Chris Hadrill, the partner in the employment team at Redmans, looks at “protected conversations”: what do they mean, and when are they used?
Protected conversations: the history
in July 2013, the Conservative Government introduced new legislation (in section 111A(1) of the Employment Rights Act 1996 (ERA 1996)) to operate alongside the without prejudice principle – this new legislation introduced the concept of “pre-termination negotiations” (also known as “protected conversations”). The purpose of the legislation was to allow employees and employers to have “frank conversations” about termination at either’s request (in practice, these conversations are normally started by employers, but they can be and are initiated by employees); the main consequence of the legislation was to make it easier for employers to initiate settlement conversations with employees with less risk of those conversations being admissible in subsequent tribunal proceedings.
Protected conversations: what do they mean in practice?
In practice if an employee is approached by their employer and told that they are going to have a “protected conversation” then this is generally a prelude to the employee being told that they are going to be offered a settlement agreement, with a view to their employment terminating in the near future. There will then normally be a discussion between the employer and the employee regarding the ‘severance package’ to be offered to the employee, and the employee will then normally be provided with a copy of a settlement agreement. The employee will also be told that they should obtain independent legal advice from a legal adviser (such as a solicitor).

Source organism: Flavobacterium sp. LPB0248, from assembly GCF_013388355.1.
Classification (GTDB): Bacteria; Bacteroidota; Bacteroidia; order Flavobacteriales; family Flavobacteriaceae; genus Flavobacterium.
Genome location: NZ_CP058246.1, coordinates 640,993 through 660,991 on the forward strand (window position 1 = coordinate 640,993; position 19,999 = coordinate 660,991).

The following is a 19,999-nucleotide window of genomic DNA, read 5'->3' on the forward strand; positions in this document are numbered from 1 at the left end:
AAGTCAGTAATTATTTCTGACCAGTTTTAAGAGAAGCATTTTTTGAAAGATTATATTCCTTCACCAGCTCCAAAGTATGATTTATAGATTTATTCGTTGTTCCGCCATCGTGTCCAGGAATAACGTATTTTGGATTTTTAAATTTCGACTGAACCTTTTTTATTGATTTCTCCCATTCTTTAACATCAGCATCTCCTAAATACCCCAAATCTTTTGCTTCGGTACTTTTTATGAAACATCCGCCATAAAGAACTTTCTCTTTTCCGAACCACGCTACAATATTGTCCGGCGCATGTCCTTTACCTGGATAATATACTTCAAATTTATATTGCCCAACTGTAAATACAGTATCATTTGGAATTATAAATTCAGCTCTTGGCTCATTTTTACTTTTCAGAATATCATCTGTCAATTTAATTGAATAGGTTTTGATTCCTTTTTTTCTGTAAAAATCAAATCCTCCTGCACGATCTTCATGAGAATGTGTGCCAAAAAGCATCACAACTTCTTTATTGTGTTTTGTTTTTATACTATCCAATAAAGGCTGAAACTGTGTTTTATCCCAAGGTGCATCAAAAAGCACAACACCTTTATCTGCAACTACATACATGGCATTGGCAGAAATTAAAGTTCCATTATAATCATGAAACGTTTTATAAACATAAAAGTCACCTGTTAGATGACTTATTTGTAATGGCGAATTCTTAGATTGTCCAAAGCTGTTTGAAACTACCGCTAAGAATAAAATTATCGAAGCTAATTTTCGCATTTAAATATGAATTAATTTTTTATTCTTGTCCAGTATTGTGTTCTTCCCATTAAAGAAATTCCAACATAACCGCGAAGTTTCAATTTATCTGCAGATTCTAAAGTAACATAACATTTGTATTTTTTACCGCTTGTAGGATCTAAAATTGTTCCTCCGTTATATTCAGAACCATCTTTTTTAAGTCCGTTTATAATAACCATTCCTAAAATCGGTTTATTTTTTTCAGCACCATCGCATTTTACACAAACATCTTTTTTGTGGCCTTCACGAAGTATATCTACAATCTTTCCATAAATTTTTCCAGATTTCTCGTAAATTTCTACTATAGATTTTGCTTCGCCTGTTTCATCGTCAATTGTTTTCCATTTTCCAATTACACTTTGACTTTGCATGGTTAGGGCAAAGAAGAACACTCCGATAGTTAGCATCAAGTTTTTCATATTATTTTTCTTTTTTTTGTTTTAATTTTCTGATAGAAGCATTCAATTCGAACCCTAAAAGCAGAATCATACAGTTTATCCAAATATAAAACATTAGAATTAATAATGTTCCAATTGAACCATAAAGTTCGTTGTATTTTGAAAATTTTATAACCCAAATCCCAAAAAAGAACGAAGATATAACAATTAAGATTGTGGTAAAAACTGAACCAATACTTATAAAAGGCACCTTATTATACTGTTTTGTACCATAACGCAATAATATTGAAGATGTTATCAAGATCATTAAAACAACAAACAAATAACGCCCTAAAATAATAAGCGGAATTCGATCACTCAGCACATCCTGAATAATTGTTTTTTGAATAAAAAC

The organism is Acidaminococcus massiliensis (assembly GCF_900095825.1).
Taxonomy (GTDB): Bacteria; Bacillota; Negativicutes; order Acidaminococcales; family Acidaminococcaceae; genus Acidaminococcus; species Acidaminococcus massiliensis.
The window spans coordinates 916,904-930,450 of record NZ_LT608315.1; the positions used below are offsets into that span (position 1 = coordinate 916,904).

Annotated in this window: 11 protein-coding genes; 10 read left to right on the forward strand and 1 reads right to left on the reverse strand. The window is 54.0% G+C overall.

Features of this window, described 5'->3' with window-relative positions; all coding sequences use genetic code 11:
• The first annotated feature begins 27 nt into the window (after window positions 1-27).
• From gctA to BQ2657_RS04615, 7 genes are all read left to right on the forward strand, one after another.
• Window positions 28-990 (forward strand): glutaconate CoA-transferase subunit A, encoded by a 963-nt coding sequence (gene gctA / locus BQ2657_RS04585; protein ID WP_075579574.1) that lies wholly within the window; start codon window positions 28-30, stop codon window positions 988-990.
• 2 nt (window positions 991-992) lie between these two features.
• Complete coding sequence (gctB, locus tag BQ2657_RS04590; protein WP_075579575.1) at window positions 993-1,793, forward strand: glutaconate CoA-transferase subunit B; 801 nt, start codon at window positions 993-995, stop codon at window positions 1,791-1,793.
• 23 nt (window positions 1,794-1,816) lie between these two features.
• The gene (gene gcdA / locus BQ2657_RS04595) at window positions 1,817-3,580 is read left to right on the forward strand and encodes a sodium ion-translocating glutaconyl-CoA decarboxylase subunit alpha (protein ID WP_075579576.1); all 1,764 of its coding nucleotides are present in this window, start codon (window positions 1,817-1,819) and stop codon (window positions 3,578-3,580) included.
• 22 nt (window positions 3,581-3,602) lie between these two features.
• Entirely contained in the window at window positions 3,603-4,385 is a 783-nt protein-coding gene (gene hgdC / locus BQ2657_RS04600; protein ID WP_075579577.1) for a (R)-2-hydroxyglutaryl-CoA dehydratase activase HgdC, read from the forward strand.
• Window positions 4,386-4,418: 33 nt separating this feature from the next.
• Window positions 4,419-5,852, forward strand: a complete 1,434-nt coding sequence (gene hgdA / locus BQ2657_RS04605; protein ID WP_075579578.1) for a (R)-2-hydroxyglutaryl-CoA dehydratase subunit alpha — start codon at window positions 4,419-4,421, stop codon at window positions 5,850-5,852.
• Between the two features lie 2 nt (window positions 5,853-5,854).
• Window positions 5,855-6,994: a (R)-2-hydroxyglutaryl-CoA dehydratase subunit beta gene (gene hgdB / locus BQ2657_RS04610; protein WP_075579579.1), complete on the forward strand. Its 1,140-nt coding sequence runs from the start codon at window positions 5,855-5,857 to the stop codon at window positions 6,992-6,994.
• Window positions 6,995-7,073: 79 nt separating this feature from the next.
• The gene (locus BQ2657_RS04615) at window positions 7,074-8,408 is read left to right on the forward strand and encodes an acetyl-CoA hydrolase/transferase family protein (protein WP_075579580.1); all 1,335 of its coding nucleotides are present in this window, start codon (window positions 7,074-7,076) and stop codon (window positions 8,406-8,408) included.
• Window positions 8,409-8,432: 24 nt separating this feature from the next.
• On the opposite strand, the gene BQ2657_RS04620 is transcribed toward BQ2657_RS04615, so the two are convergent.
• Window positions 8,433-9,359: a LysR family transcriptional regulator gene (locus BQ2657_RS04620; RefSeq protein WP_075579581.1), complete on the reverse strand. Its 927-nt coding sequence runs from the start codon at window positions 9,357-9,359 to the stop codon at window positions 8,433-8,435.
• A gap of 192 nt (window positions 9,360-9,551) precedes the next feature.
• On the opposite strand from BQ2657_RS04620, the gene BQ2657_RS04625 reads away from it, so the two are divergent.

The effect of a “protected conversation” will be, for the purposes of unfair dismissal claims, to render the fact and contents of a “protected conversation” inadmissible unless there has been “improper behaviour” on the employer’s part (see our analysis of section 111A Employment Rights Act 1996 here).
When are protected conversations used?
“Protected conversations” are generally used where the employer wants to terminate the employee’s employment (for example, in a situation where the employee is being accused of misconduct or the employer thinks they are underperforming).
There are various reason why employers use “protected conversations” (and settlement agreements in general), but the principal reasons are normally: 1) in order to effect a quick and reasonably ‘painless’ exit, without protracted disciplinary or capability processes being undertaken; and 2) in order to limit the employer’s liability to the employee (i.e. to avoid a claim being brought against it).
What should you do if your employer holds a protected conversation with you?
If your employer has asked you to participate in a “protected conversation” with it, or you have been offered a settlement agreement, then it is a good idea to get in touch immediately with a specialist legal adviser (such as an employment solicitor) in order to obtain independent legal advice on your situation – it is normally important to move quickly to negotiate the terms of the agreement in order to optimize the chances of success of negotiation.